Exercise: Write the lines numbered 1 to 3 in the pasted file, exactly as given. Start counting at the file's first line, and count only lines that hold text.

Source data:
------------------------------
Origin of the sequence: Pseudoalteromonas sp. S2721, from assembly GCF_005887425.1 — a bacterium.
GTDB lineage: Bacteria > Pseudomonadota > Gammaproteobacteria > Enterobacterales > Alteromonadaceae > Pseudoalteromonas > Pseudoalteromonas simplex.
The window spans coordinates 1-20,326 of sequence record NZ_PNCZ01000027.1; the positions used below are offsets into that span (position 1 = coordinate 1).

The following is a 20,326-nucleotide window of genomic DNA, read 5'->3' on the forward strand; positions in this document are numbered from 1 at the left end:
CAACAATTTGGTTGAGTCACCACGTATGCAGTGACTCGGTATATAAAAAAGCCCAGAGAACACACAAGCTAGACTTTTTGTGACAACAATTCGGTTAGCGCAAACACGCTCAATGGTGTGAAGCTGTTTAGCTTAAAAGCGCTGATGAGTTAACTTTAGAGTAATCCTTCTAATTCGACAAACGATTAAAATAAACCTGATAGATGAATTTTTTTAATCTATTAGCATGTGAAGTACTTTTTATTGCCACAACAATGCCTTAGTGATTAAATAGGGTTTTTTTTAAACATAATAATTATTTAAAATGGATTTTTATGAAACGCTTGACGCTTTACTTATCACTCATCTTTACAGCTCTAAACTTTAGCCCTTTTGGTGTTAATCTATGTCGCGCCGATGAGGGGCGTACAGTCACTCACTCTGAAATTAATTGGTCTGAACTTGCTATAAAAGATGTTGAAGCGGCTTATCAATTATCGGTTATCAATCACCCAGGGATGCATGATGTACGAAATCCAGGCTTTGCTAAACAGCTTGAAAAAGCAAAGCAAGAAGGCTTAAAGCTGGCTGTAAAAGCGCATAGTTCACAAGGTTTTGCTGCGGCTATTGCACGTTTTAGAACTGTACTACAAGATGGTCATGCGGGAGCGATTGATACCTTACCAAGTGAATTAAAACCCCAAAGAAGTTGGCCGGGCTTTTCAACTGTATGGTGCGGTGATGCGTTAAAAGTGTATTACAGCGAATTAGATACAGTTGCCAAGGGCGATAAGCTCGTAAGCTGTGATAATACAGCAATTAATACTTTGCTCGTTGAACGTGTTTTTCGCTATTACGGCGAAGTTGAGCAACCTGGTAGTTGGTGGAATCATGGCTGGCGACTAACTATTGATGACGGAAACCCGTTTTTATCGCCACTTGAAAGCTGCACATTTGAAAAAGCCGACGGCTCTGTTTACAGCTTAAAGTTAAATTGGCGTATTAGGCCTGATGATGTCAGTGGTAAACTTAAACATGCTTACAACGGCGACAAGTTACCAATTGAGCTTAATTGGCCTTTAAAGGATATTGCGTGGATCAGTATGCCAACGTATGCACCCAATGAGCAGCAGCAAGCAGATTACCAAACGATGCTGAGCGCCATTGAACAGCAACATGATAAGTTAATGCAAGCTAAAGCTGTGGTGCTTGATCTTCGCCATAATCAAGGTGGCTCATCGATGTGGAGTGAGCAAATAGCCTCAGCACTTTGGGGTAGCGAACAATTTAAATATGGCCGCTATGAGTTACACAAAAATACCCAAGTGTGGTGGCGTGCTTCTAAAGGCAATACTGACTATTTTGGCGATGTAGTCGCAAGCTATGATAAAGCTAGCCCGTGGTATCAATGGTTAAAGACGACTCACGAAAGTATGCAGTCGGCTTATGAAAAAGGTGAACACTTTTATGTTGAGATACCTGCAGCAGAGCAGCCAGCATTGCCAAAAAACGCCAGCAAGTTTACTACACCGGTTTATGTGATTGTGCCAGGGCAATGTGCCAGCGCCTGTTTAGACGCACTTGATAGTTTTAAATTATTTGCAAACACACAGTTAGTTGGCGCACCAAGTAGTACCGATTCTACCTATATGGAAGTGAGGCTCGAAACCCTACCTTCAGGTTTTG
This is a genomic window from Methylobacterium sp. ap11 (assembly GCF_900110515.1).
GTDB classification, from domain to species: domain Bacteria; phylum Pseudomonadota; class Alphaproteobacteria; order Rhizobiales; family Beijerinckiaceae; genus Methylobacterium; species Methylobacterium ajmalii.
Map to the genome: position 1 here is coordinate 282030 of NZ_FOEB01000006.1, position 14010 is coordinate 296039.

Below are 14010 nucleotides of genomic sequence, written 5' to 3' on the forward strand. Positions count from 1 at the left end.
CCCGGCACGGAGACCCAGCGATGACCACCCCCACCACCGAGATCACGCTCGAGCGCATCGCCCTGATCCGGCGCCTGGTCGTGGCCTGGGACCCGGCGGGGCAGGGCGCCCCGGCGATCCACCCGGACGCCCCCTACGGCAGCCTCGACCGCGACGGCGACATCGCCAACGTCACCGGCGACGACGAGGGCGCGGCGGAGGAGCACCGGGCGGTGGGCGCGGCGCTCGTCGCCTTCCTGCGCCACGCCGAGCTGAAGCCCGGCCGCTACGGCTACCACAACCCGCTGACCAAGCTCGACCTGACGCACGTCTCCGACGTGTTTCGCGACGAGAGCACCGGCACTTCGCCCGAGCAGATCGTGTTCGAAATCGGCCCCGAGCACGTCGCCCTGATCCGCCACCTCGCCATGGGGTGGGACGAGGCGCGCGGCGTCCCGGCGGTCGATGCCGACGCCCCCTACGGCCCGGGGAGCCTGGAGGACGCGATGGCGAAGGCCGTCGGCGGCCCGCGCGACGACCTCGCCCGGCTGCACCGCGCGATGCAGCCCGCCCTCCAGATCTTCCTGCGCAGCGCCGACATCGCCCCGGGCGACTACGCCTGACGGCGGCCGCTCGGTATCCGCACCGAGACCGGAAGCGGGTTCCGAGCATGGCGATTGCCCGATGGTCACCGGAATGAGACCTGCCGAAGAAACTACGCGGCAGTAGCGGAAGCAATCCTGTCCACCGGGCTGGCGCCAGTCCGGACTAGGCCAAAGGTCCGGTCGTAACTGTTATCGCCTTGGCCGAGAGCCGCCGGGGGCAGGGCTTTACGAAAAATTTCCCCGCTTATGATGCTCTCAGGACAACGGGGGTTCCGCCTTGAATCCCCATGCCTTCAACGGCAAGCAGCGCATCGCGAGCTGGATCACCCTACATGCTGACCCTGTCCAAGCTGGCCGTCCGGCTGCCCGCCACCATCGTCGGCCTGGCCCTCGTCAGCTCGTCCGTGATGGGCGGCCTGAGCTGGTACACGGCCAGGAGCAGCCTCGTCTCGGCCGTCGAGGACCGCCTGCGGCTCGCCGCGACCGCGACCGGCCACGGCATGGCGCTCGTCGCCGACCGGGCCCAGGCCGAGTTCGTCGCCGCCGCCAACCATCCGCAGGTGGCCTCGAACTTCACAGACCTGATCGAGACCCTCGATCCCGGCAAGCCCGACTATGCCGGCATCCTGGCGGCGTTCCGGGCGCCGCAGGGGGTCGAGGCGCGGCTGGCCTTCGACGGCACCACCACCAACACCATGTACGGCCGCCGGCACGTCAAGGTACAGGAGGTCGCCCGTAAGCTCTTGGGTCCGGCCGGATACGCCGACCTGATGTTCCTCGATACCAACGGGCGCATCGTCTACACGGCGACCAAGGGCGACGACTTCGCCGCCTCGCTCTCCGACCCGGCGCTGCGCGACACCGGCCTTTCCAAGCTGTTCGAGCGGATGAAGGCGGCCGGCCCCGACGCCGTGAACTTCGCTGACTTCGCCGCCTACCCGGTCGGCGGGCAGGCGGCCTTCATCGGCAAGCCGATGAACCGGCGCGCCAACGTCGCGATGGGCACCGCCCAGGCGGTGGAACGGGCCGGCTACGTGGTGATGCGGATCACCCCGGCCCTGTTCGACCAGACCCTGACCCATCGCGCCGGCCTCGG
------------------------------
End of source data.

Origin of the sequence: Pseudoalteromonas sp. S2721, from assembly GCF_005887425.1 — a bacterium.
GTDB lineage: Bacteria > Pseudomonadota > Gammaproteobacteria > Enterobacterales > Alteromonadaceae > Pseudoalteromonas > Pseudoalteromonas simplex.
The window spans coordinates 1-20,326 of sequence record NZ_PNCZ01000027.1; the positions used below are offsets into that span (position 1 = coordinate 1).